I wrote about Mahon Falls up in the Comeragh Mountains here in Co. Waterford a little while back and the River Mahon has been on my mind ever since.
Here is the river gushing down at Mahon Falls;
and in this next photograph you can see the river (on the left of the winding path) making its way down towards the sea.
The River Mahon rises up in the mountains and eventually enters the sea at Bonmahon which is on the Copper Coast. I was drawn to Bonmahon today to capture the river as it enters the sea.
Just before it turns its last corner, it serves as a place where a few boats are usually moored ~ boats that always catch my eye with their colours and reflections:
Down by the point where the river meets the sea, a beer bottle in a crevice in the rocks was glinting merrily. I couldn’t imagine that it had been put there by human hand and wanted to think that there might be a message in it:
And, here’s a glimpse of the how the ocean and the River Mahon greet each other in Bonmahon:
There’s a bit of a back story to the waterfall post of yesterday or maybe I should say ‘back-breaking’ story.
It was another of those Mother and Son excursions that always end up being a lot further and more strenuous than I anticipate and I should have learned by now. But, after a day’s rest, I definitely think it was well worth it.
We went to Mahon Falls, which is Co. Waterford’s best known waterfall. It’s up in the Comeragh Mountains and is a very popular spot for walkers. Thing is I’ve never gone to the top of the waterfall before ~ some of the way but never to the top.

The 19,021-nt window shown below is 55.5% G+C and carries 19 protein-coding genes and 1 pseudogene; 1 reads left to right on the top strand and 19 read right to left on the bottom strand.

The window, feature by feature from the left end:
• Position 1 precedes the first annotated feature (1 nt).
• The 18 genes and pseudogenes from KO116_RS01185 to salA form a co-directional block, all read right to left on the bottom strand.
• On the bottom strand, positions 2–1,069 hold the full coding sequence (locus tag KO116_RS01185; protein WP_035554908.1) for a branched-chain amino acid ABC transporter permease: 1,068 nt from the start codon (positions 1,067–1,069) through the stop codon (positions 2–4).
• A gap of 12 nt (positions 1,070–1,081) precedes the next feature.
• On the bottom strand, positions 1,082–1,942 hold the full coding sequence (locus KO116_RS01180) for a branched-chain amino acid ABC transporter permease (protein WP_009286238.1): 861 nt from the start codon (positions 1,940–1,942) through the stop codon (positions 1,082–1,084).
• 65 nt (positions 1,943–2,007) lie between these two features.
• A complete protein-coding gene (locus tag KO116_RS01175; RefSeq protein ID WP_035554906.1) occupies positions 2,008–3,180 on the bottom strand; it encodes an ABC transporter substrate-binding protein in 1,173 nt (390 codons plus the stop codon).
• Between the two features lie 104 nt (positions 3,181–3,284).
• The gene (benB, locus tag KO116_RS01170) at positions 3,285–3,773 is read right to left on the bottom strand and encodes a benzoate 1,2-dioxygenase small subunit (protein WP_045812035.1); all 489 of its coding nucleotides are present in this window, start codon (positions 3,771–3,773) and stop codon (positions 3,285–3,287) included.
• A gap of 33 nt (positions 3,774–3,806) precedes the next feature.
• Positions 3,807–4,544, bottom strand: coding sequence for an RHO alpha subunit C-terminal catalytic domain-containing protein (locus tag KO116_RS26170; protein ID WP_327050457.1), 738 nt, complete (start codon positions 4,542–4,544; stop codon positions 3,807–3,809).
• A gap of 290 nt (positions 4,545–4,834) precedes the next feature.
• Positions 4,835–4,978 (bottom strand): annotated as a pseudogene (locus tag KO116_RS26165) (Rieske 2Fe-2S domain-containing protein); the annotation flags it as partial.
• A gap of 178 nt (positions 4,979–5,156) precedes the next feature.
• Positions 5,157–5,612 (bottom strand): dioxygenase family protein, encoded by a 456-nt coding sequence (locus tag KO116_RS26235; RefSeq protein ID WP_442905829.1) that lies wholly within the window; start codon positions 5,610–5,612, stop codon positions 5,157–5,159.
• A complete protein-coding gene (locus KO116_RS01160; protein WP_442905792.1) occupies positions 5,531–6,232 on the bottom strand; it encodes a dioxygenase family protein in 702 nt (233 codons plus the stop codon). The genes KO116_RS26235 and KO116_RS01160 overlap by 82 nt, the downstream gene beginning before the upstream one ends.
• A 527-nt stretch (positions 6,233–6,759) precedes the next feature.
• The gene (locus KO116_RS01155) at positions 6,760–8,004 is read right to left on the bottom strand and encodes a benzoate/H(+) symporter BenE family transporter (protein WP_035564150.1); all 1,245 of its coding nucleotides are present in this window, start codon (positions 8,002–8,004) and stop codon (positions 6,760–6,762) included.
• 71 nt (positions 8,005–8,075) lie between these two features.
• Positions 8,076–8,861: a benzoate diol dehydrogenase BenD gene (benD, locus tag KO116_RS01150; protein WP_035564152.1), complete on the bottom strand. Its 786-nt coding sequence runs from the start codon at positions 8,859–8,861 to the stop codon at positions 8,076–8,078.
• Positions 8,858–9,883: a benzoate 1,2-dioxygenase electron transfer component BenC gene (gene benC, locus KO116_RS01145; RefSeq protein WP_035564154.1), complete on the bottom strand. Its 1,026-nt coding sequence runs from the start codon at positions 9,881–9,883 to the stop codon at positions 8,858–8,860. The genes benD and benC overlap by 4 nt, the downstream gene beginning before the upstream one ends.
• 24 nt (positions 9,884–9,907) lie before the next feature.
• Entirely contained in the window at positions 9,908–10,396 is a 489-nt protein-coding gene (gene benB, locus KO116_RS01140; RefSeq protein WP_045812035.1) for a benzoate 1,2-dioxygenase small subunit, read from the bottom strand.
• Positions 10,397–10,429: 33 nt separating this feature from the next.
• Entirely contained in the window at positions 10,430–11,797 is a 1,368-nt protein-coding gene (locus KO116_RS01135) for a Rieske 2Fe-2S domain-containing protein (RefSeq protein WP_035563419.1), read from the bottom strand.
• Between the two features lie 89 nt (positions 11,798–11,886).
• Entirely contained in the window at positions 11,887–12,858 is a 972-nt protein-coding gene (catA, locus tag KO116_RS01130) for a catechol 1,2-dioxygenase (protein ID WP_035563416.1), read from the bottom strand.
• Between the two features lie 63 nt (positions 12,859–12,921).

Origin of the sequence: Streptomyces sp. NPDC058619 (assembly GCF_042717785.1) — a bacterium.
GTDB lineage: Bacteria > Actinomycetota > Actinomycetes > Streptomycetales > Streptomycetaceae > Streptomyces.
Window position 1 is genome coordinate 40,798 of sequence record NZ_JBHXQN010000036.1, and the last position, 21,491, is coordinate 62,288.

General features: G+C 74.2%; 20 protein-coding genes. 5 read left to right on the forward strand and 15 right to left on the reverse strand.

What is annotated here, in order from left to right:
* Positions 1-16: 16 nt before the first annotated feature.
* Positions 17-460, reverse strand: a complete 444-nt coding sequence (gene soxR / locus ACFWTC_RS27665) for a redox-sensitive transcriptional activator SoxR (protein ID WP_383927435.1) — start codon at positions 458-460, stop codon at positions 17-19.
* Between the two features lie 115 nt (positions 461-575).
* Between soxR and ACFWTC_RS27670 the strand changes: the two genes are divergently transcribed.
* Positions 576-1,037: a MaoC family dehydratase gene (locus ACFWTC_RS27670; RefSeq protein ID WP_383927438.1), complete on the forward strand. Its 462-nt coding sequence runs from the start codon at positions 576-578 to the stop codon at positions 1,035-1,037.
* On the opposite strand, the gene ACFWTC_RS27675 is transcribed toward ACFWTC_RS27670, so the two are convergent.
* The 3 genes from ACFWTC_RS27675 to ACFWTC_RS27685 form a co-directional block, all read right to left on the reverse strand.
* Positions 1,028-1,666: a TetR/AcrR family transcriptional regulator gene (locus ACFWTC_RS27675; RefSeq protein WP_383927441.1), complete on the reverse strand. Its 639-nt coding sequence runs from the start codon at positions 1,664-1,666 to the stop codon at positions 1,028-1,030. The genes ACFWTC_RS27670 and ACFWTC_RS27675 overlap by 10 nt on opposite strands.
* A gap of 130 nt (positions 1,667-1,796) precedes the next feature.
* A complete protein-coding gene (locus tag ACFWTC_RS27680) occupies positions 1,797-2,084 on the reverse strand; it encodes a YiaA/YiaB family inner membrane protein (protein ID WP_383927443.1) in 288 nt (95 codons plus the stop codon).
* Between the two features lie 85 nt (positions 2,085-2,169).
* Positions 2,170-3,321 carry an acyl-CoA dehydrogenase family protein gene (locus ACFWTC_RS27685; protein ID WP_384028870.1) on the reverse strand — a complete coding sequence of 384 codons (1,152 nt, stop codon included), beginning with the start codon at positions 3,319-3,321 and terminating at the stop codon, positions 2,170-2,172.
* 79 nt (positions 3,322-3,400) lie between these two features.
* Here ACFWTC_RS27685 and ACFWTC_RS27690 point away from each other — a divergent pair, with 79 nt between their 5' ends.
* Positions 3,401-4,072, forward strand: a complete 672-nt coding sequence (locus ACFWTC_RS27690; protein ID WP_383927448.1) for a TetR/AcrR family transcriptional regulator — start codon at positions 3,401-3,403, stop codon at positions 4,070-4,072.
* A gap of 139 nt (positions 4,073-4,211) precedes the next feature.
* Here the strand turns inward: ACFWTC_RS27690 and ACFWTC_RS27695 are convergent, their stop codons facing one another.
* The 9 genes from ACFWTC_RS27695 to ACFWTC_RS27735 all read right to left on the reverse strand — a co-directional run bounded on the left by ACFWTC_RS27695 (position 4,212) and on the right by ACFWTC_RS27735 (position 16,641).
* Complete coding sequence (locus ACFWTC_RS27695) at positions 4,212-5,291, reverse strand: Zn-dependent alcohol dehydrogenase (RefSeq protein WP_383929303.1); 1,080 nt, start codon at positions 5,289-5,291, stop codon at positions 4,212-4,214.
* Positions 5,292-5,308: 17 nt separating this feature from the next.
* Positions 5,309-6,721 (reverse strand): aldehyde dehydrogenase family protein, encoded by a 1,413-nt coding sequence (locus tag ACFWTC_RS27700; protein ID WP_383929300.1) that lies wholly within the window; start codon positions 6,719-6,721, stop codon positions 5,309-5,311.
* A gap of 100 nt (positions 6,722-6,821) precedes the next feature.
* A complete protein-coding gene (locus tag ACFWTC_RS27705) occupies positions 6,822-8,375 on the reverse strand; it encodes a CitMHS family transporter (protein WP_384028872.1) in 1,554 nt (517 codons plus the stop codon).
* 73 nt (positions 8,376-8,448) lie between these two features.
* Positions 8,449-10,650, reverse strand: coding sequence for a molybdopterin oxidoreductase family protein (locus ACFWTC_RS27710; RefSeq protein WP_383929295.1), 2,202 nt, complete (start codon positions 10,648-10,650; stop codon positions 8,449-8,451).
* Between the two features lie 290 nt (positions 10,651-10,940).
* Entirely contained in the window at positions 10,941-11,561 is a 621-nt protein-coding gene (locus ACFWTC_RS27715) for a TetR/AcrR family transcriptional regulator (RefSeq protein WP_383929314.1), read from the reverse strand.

Here’s son, Harry, striding off with a great sense of purpose towards the waterfall:
I couldn’t resist the odd little detour to take photos of the mountain sheep so kept getting left behind. (Little did I think, I was going to be up on the high curvy peak a while later when I was concentrating on the sheep!)
Fast forward, or take a look back at the video of the waterfall from yesterday’s post.
I find myself persuaded to climb up and have a look at the waterfall from the top rather than just admiring it as it splashes down. It was tough going, I can tell you, but here’s how it looked from the top. I’m still a little dizzy as I look at this one:
There’s a sense of being on top of the world ~ at least the world of Co. Waterford when you’re way up at the waterfall. Here’s a sense of the vista and it’s hard to believe that a path can become so narrow and the course of a river so defined:
As always with Harry, we came down a different way to how we went up and it involved more climbing before the descent. The views were great as we looked down the valley towards the sea:
Back on terra firma, the setting sun was drenching the side of the mountain with burnished red beams:
No matter where Harry and I are climbing, we always find ourselves thinking of the song, The Climb, that we have both loved since 2009:
Snow is very rare here in Co. Waterford which is in what is known as The Sunny South-East of Ireland. So, you have to bear with my childish delight when I saw that the Comeragh Mountains were white the other morning as I made my way to the beach.
There was clarity everywhere and the sea itself was rolling in like a carpet of snow.
Onwards towards the mountains and yet more contrasting colours:
The road up by Mahon Falls was a wonderland of colours that we so seldom see in combinations like this …
or this …
And way below, the Copper Coast was shimmering and calling me back down:
It’s on treasured mornings like this that my spirit flies freely over the ocean to snowy countries where many of my precious readers live.